Morphine Injectors

Morphine injectors come in a variety of sizes and shapes.

Shown here are auto injectors containing 20 mg of morphine sulfate in 1 ml of water. 

Morphine is a narcotic used to relieve severe pain. It blocks much of the pain but also has a calming effect. It should not be used for minor pain.

While morphine is a powerful pain reliever, it can depress respirations. This isn't a problem for those in severe pain, as the pain itself blocks the respiratory depression effect of the morphine. For those in lesser amounts of pain, respiratory rate should be monitored periodically.

  • If possible, cleanse the skin of the injection site (upper outside thigh, upper outer quadrant of the buttock) with alcohol. If alcohol is not available, use any available cleaning agent (water is ok). 
  • Remove the red safety plug from the injector.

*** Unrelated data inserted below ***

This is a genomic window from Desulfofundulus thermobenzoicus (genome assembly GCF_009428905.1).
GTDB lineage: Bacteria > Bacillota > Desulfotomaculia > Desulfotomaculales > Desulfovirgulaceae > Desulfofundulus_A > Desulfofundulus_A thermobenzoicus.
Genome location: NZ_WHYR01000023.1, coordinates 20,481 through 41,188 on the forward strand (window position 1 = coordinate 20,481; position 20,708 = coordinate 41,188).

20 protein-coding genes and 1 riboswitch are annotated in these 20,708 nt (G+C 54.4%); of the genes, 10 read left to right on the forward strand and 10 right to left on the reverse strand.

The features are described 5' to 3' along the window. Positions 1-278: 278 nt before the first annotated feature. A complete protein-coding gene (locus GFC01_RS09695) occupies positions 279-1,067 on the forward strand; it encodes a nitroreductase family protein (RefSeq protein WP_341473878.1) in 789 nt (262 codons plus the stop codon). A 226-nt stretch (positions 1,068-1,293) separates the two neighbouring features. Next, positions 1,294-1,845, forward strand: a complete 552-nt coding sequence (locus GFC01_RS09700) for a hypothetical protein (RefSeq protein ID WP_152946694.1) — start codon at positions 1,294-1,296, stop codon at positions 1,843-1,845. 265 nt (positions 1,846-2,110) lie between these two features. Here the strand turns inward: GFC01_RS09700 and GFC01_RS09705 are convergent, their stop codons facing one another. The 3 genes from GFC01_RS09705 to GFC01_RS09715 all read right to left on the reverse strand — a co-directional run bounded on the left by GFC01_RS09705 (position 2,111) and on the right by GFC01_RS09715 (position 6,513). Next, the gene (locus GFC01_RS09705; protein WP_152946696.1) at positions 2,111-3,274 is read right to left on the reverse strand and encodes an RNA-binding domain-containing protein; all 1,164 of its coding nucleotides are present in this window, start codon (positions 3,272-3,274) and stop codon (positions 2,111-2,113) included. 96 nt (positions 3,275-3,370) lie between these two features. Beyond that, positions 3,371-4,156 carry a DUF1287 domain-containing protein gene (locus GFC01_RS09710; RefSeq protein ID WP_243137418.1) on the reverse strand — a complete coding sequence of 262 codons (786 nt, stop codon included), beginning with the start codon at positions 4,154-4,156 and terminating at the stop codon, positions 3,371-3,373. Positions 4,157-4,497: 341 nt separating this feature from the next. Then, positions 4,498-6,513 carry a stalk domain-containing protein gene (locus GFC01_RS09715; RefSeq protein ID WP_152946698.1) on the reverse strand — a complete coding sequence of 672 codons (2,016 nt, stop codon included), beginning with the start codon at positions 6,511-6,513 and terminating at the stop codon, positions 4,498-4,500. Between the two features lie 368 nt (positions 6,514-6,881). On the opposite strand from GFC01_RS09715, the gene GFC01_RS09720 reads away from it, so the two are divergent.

• Place the yellow end of the injector against the skin of the injection site.
  • Depress the black firing plunger.
  • This action causes a release of gas within the injector that drives the hypodermic needle through the yellow protective cap and about an inch into the muscle. It also pushes 1 ml of fluid, containing 20 mg of morphine, through the needle and into the muscle tissue.

Make a note on the field medical triage card (DD 1380) of the time the injection was given.

Victims treated with morphine will usually demonstrate "pin-point" pupils.

It can be repeated every 4 hours as needed for control of pain. Repeat dosing should be done only with great caution (if at all) if the respiratory rate is less than 10 breaths per minute).

Additional information on Morphine


Morphine Injector


Remove the Red Safety Plug


Hold the yellow end against 
the thigh. Depress the black 
plunger to fire the injector.


Weight: 0.02 pounds

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